CBSO Berg, Schubert review

NO ROMANCE OR MYSTERY

CBSO at Symphony Hall ★★★

The gear change required between the opening andante and subsequent allegro sections in the first movement of Schubert's Symphony No. 9 is notoriously difficult to navigate. Start with the famous solo horn theme too slowly and portentously and when it returns triumphantly in the coda it'll sound like a speeded-up record. Juanjo Mena avoided this pitfall; the tempi matched seamlessly and there was no need for an old-school ritardando. There was a price to pay though as Mena's relentless briskness gave it a Rossini-like lightness and banality. Elspeth Dutch's horn call was perfect for Mena's approach but never suggested the promise of romance and mystery that left Schumann awe-struck. As we raced onward the symphony was gradually stripped of its majesty with only small pockets of beauty as compensation. Mena used a large body of strings but, in not doubling the wind section, left much of their music inaudible.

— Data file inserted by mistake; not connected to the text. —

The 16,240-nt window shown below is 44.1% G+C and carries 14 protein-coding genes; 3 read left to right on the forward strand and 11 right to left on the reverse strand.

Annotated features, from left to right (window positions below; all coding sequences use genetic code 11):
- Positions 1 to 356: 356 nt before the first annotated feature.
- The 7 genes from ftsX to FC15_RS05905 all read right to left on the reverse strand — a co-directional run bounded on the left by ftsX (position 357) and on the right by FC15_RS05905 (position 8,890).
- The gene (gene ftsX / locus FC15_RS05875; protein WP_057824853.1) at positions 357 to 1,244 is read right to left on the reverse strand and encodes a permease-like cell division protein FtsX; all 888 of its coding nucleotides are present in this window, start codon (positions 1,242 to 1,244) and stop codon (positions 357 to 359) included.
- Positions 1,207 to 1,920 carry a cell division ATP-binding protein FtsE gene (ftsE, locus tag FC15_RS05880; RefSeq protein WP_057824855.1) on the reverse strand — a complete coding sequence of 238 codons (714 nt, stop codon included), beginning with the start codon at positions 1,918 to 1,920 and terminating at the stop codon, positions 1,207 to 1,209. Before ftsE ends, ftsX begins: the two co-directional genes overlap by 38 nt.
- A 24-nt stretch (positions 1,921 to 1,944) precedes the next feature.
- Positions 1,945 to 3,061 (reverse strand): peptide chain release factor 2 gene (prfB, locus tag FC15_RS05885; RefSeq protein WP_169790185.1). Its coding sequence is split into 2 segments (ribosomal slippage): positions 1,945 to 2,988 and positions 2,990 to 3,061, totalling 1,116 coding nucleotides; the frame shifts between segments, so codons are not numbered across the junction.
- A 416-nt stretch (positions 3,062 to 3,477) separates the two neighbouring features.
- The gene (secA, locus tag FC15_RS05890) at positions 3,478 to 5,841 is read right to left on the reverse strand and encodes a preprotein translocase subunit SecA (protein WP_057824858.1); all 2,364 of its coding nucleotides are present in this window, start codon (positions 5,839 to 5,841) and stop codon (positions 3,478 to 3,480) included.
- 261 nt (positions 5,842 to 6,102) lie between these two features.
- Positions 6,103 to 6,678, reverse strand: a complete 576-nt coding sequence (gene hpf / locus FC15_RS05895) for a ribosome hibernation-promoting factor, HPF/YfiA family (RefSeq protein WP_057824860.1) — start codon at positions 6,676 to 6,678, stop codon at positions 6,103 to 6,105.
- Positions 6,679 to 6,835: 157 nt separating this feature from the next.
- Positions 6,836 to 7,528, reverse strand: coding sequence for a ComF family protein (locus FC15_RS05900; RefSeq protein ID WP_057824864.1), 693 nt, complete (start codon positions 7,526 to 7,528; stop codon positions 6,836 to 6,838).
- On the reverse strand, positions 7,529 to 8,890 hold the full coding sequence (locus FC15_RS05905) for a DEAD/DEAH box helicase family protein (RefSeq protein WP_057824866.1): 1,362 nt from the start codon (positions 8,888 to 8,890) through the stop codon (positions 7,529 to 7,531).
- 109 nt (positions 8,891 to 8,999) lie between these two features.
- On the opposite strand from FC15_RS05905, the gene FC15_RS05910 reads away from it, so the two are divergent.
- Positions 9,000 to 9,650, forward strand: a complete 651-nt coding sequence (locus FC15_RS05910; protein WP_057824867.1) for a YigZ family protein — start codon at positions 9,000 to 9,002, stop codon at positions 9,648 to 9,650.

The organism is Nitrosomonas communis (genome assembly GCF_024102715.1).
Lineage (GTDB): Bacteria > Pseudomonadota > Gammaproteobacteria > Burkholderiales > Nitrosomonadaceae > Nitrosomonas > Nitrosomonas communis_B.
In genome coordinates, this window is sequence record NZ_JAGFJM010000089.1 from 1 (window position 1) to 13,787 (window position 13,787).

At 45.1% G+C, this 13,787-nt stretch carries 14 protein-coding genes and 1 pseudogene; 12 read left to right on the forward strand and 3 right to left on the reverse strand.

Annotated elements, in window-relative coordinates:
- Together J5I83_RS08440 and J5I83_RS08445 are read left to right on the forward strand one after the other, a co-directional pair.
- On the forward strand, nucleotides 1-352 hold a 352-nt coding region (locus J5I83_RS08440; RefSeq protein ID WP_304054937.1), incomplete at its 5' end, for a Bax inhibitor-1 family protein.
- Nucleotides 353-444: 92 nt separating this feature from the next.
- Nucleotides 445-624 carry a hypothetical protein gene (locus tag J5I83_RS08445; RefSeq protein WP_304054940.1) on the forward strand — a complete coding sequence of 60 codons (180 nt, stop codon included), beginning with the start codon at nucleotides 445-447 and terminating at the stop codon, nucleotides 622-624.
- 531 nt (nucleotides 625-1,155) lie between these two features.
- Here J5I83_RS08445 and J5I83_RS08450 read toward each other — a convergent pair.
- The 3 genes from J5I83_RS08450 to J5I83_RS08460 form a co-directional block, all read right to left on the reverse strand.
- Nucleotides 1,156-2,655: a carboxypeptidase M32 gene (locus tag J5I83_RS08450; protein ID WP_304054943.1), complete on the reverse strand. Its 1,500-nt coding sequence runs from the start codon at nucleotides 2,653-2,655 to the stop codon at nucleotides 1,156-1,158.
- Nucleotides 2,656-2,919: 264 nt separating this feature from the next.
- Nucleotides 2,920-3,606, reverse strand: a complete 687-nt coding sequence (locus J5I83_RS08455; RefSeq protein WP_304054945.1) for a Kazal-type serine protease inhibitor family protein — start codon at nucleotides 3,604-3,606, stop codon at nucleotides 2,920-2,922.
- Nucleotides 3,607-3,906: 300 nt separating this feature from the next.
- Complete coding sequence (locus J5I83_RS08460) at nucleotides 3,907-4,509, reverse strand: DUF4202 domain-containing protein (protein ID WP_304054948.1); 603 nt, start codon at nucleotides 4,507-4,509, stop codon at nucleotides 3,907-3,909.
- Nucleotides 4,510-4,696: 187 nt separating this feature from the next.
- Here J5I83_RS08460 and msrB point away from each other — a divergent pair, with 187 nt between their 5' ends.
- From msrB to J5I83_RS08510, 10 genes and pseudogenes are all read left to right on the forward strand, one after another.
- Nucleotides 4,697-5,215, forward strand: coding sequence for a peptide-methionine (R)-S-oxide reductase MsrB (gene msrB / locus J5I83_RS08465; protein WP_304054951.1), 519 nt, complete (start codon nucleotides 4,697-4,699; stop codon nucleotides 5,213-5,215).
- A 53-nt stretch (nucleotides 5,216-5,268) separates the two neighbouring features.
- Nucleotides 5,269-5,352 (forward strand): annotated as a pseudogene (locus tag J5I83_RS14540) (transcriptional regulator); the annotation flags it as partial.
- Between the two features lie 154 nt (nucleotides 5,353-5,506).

These deficiencies were highlighted by a wonderfully attentive, scrupulously observed and moving performance of Berg's violin concerto. Ilya Gringolts, a late replacement for the indisposed Leila Josefowicz, was always gritty enough for the concerto's occasional acerbities, there was a spirited tussle with the snarling trombones as the soloist's nemesis, but also produced playing of ravishing beauty – the final Bachian chorale was balm from heaven. Mena ensured that Berg's large orchestral forces were handled deftly, always allowing crucial details their full weight – such as the uncannily life-like impersonation of a small church organ by the clarinets of Oliver Janes and Joanna Patton.

Norman Stinchcombe

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